| 17 April 2024, Wednesday |

‘Highly likely’ Russia behind Ukraine dam collapse – international experts

The collapse of the Kakhovka dam in southern Ukraine was “highly likely” caused by Russian-planted explosives, according to preliminary conclusions presented on Friday by a team of legal specialists supporting Ukraine’s prosecutors in their inquiry.

Russian President Vladimir Putin accused Ukraine of demolishing the Kakhovka dam as a Western-backed escalation strategy.

Ukraine is investigating the blast as a war crime and possible criminal environmental destruction, or “ecocide”.

The vast Soviet-era Kakhovka hydroelectric dam, under Russian control since the Feb. 24 invasion, was breached in the early hours of June 6, unleashing floodwater across a swathe of the battleground in southern Ukraine, destroying farmland and cutting off water supplies to a large part of the population.

Experts with the international human rights law firm Global Rights Compliance, which is implementing Western-back efforts to support accountability for atrocities in Ukraine, visited the Kherson region from June 10-11 with Ukraine’s prosecutor general and a team from the International Criminal Court.

“The evidence and analysis of the information available – which includes seismic sensors and discussions with top demolition experts – indicates that there is a high probability the destruction was caused by pre-emplaced explosives positioned at critical points within the dam’s structure,” a summary of preliminary findings from the law firm’s team seen by Reuters said.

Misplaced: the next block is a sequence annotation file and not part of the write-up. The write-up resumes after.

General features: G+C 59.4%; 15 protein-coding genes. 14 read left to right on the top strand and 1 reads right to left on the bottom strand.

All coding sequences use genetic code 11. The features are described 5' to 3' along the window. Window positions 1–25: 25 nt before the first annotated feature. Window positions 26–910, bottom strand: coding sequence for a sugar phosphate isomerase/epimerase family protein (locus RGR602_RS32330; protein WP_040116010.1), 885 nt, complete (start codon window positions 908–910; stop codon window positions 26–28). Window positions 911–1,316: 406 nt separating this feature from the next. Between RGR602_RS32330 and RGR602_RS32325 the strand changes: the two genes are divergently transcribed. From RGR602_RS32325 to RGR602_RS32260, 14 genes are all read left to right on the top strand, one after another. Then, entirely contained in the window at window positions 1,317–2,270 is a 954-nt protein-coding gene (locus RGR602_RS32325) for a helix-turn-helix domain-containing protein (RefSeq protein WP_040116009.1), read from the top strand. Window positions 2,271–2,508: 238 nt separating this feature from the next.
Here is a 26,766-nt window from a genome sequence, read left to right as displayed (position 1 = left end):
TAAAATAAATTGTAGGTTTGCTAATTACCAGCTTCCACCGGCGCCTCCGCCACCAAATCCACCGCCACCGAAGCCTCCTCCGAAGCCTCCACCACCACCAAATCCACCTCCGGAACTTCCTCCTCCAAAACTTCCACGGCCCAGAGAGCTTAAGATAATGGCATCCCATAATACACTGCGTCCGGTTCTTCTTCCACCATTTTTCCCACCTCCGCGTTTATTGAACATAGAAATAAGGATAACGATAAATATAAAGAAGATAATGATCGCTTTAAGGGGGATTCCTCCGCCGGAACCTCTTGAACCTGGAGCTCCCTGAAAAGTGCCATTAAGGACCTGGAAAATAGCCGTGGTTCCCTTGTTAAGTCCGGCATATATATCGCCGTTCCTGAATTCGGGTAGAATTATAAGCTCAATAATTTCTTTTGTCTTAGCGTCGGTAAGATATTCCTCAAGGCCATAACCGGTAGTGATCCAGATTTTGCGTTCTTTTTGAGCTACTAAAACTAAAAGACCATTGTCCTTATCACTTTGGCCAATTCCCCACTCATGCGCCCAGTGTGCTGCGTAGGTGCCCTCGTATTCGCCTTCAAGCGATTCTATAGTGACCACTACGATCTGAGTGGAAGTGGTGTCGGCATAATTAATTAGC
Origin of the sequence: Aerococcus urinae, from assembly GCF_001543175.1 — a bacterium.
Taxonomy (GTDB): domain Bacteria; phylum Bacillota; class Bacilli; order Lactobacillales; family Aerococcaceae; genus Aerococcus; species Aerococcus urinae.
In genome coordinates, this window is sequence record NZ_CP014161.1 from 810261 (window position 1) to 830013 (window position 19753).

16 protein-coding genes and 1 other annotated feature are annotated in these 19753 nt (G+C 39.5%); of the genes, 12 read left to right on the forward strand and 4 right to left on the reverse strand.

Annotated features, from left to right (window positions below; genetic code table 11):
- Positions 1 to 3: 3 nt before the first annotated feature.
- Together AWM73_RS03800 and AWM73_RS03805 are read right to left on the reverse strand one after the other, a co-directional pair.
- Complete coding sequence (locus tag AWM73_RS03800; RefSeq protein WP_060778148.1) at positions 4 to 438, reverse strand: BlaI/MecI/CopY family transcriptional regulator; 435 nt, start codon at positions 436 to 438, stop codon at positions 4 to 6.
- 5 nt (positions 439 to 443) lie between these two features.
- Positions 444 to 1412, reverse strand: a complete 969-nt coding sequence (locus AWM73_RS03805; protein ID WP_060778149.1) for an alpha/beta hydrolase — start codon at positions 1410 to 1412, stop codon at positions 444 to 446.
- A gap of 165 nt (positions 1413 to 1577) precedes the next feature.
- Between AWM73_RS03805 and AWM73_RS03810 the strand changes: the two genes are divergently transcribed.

Senior lawyer Yousuf Syed Khan at Global Rights Compliance, who participated in the field mission to Kherson, said the finding that the dam was blown up with pre-emplaced explosives by the Russian side “is an 80% and above determination”.

The finding is based “not only on seismic sensors, and one of the leading open source intelligence providers, but also based on patterns of attack and other attacks that we have documented,” he said in an interview. That included previous attacks on critical water infrastructure, including installations and pipelines, he said.

They dismissed the theory that a catastrophic dam breach could have been caused by mismanagement alone.

The destruction of the dam and impact on the Kakhovka reservoir and surrounding area has created conditions which the investigators said could constitute a starvation crime by targeting “an object indispensable to the survival of the civilian population”, Khan said.

The attack may form part of a broader crime against humanity, but the group has not yet made that determination.

Attacking a dam intentionally may constitute a war crime under international humanitarian law because they are presumed to be civilian in nature, unless there is a valid military objective, British Barrister Catriona Murdoch, who led the mobile justice team investigation, said in a statement.

“Even in the highly unlikely scenario the dam, or indeed the area nearby, posed a valid military objective commensurate with eviscerating the dam, it is still afforded an elevated protection under international humanitarian law,” she said.

The ICC, the world’s permanent war crimes tribunal, is also investigating the attacks on Ukraine’s infrastructure, which may violate international law.

  • Reuters